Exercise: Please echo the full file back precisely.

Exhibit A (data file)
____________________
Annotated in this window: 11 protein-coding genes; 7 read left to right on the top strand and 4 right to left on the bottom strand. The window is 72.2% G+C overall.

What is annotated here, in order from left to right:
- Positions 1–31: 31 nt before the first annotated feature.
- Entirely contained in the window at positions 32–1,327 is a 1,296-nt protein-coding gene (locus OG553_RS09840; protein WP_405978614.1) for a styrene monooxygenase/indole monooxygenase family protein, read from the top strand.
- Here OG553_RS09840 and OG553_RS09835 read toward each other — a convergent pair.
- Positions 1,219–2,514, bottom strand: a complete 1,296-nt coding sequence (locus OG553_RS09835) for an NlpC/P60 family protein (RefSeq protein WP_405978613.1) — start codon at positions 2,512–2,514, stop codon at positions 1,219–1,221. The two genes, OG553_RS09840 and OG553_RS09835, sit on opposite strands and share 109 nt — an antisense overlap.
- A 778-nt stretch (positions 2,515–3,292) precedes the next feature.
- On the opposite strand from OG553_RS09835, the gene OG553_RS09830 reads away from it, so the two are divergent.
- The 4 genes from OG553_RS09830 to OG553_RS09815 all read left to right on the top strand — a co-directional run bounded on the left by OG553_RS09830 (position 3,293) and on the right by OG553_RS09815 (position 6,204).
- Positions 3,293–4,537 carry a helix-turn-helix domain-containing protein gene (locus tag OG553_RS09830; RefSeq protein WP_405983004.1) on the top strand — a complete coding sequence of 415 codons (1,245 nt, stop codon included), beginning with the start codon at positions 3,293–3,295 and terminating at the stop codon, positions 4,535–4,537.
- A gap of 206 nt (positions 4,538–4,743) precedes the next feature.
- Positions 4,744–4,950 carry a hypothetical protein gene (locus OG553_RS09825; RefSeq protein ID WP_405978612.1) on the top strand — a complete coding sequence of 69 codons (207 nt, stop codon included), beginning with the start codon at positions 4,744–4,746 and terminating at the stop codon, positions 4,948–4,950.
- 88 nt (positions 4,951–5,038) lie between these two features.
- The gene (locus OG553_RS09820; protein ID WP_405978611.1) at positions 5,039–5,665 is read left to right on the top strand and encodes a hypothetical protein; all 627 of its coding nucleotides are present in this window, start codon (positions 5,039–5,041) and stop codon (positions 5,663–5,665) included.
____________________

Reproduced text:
Annotated in this window: 11 protein-coding genes; 7 read left to right on the top strand and 4 right to left on the bottom strand. The window is 72.2% G+C overall.

What is annotated here, in order from left to right:
- Positions 1–31: 31 nt before the first annotated feature.
- Entirely contained in the window at positions 32–1,327 is a 1,296-nt protein-coding gene (locus OG553_RS09840; protein WP_405978614.1) for a styrene monooxygenase/indole monooxygenase family protein, read from the top strand.
- Here OG553_RS09840 and OG553_RS09835 read toward each other — a convergent pair.
- Positions 1,219–2,514, bottom strand: a complete 1,296-nt coding sequence (locus OG553_RS09835) for an NlpC/P60 family protein (RefSeq protein WP_405978613.1) — start codon at positions 2,512–2,514, stop codon at positions 1,219–1,221. The two genes, OG553_RS09840 and OG553_RS09835, sit on opposite strands and share 109 nt — an antisense overlap.
- A 778-nt stretch (positions 2,515–3,292) precedes the next feature.
- On the opposite strand from OG553_RS09835, the gene OG553_RS09830 reads away from it, so the two are divergent.
- The 4 genes from OG553_RS09830 to OG553_RS09815 all read left to right on the top strand — a co-directional run bounded on the left by OG553_RS09830 (position 3,293) and on the right by OG553_RS09815 (position 6,204).
- Positions 3,293–4,537 carry a helix-turn-helix domain-containing protein gene (locus tag OG553_RS09830; RefSeq protein WP_405983004.1) on the top strand — a complete coding sequence of 415 codons (1,245 nt, stop codon included), beginning with the start codon at positions 3,293–3,295 and terminating at the stop codon, positions 4,535–4,537.
- A gap of 206 nt (positions 4,538–4,743) precedes the next feature.
- Positions 4,744–4,950 carry a hypothetical protein gene (locus OG553_RS09825; RefSeq protein ID WP_405978612.1) on the top strand — a complete coding sequence of 69 codons (207 nt, stop codon included), beginning with the start codon at positions 4,744–4,746 and terminating at the stop codon, positions 4,948–4,950.
- 88 nt (positions 4,951–5,038) lie between these two features.
- The gene (locus OG553_RS09820; protein ID WP_405978611.1) at positions 5,039–5,665 is read left to right on the top strand and encodes a hypothetical protein; all 627 of its coding nucleotides are present in this window, start codon (positions 5,039–5,041) and stop codon (positions 5,663–5,665) included.